“how did you get your comics seen? it’s one thing to make them and a whole other thing to get people to lay eyes on them and read them and I have no idea how to do the second part”
I think you’ll have to at least make friends with some of your peer group (artists who are at the same stage in their career as you) so you can both share your audiences and if nothing else, have each other as readers. If you’re really new, it’s kinda a fact that your work will be tiny for a few years: there’s a lot of stuff online.
I am not a spring chicken anymore so all my current advice for promotion wouldn’t apply as the majority of it required years of presence and establishment with the comics industry… now that my peer group has matured and become successful creators (I know that my peers are casually aware of what I put out, they may or may not read it or even comment). Additionally, my way of promoting is as avoidant of playing the algorithm and virality and tailoring to the most amount of possible audience. If you want the opposite of that, you can ask @secondlina – who has done a lot of experimentation with social media and gaming the internet attention economy.
I’m not all that interest in gaming anything: I only want to serve the audience I have and always had – thoughtful, chill readers who are ok with slow reading, in the sense they don’t ask me for constant content since they get what my vibe is. They are here for my lush visuals, original material and approach to topics/characters. It’s this audience, and the academics + people who tend to be older and are equivalent/less levels of “online” to me. I personally find that gaming for views on purpose steals time and energy away, since a lot of the tactics tend to ask you to behave or post or draw a certain way that might feel unnatural with no guarantee whether the effort is worth it. For example, making memes of your characters, doing funny reels with music. If you are cool with doing all that though, again, @secondlina is your expert. I can see why those tactics are popular: that’s how Big Tech dictates you get access to their “discovery” algorithm.
For me, in the early days what got new eyes onto my narrative work was making one-off illustrations (not necessarily of the comic – just some original character concepts) that somehow got popular. This was during the peak eras of Twitter and Tumblr though. The other thing was mostly talking about my comics: I document so much of my process. People love this apparently. It’s the only guaranteed way for myself that gets people hype and aware of the comic’s existence – though this might partly be caused by the aforementioned audience I always had. It’s very low effort cos I mostly post screenshots of WIPs or developmental sketches and include a comment.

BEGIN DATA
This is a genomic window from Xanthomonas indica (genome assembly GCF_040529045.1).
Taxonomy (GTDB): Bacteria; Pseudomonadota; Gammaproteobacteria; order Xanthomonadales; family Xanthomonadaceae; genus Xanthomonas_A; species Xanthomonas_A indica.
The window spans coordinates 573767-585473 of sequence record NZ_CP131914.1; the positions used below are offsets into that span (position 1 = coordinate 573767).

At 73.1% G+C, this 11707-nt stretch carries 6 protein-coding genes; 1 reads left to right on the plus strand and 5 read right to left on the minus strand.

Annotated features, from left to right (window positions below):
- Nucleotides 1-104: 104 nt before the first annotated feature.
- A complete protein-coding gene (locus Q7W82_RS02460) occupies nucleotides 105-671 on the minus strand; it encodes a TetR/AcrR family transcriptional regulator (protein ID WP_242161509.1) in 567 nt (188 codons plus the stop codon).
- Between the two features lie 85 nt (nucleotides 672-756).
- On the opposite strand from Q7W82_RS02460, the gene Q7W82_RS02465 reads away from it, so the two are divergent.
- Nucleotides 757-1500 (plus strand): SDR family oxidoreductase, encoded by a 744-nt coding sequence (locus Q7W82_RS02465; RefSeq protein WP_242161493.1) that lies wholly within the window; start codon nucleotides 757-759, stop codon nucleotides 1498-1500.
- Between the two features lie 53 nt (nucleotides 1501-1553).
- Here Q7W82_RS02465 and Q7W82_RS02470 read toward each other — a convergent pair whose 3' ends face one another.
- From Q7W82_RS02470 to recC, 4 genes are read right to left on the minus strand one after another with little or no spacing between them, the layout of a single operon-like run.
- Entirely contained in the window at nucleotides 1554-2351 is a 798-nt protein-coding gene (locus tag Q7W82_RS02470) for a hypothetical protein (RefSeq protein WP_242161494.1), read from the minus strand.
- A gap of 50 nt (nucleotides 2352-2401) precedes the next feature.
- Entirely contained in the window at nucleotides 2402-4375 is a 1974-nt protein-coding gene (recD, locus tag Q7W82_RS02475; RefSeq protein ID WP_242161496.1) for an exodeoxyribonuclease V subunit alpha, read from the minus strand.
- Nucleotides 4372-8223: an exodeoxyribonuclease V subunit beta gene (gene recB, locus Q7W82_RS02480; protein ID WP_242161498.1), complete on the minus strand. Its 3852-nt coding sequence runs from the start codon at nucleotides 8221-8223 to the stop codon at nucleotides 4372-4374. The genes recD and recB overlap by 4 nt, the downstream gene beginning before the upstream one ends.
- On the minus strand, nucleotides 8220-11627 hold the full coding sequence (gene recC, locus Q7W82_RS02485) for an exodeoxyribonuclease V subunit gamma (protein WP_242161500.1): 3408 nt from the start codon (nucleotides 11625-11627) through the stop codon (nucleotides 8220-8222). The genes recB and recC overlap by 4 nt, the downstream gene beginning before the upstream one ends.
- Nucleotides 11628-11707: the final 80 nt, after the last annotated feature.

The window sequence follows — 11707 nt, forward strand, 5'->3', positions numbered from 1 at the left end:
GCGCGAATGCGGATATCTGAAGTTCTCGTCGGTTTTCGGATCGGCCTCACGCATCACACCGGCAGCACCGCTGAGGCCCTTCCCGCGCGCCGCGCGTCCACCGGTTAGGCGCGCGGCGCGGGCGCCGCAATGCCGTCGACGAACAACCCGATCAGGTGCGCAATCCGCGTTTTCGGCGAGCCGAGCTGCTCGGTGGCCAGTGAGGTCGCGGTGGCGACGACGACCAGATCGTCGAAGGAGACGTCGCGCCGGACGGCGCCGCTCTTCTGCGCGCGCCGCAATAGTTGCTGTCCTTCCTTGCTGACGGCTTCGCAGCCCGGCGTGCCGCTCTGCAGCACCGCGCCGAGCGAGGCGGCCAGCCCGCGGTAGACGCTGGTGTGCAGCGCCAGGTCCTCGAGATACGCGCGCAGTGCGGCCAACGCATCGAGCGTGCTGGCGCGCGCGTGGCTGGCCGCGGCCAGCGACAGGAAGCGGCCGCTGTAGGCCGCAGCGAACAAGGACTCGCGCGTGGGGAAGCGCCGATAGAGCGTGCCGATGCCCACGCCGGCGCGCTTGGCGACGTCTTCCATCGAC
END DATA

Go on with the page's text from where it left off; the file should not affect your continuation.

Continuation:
But like, with webcomics, I always operated on the assumption that people don’t read my work. I am just here vibing. If there are readers (and I know who you are because of comments made across social media / my websites over the years) I appreciate them, but I don’t want to ask much of them either. I put out the work I like, and whoever comes across it and likes it can stay, maybe comment, maybe get the print edition.
Yeah, this is not such a satisfactory answer for marketing if you’re not subscribed to my brand of being an online artist: which is slow-growth, sustained working. My established methods now are: talking about my work, documenting it, connecting with peer group + older generations of professionals (established critics, journalists, editors), running a newsletter, going on interviews/podcasts, submitting my art to whatever I think would help promote it – pitch to Shortbox Fair, apply to Knife Beetle or the Cartoonist Cooperative, join a Discord.
And advanced methods, like applying for artist residencies.
In the end I cannot emphasise enough to get to know your peers who are at the same level of career as you are. Find creators who started at the same time you did and read their work (your choice); talk to them directly if the style/vibe matches. This is long-term mutual commitment – you won’t see the effects until years later when you each find success in the paths you chose. And just to give you an idea of who my original peer group is – choo, Ariel Ries, Kay O’Neill, Bree Paulsen, Toril/Eden Orlensky, Kaeti V, Kevin Jay Stanton, Victoria Grace Elliot, Britt Sabo – we were all obscure mutuals/friends at more or less the same time. Then we each found our own way. Over time the circle grew to include other peer groups – ones that started slightly earlier or later, and new contacts of the same level. And that’s how one gets established. As this is happening you will get eyes to your work naturally.
Reimena Yee is a graphic novelist, artist and flamingo enthusiast.
She writes and illustrates quite a few webcomics and graphic novels. When not making books, she lulls away her time with essays on craft, life and experiences in the publishing industry. Some of her thoughts of art and life are rather unstructured and will evolve over time as this blog matures, as they should be.
Currently committed to being Alexander the Great's death doula. Is a nerd for all things spooky and historical.
Melbourne / Kuala Lumpur
French Book Tour, January 2024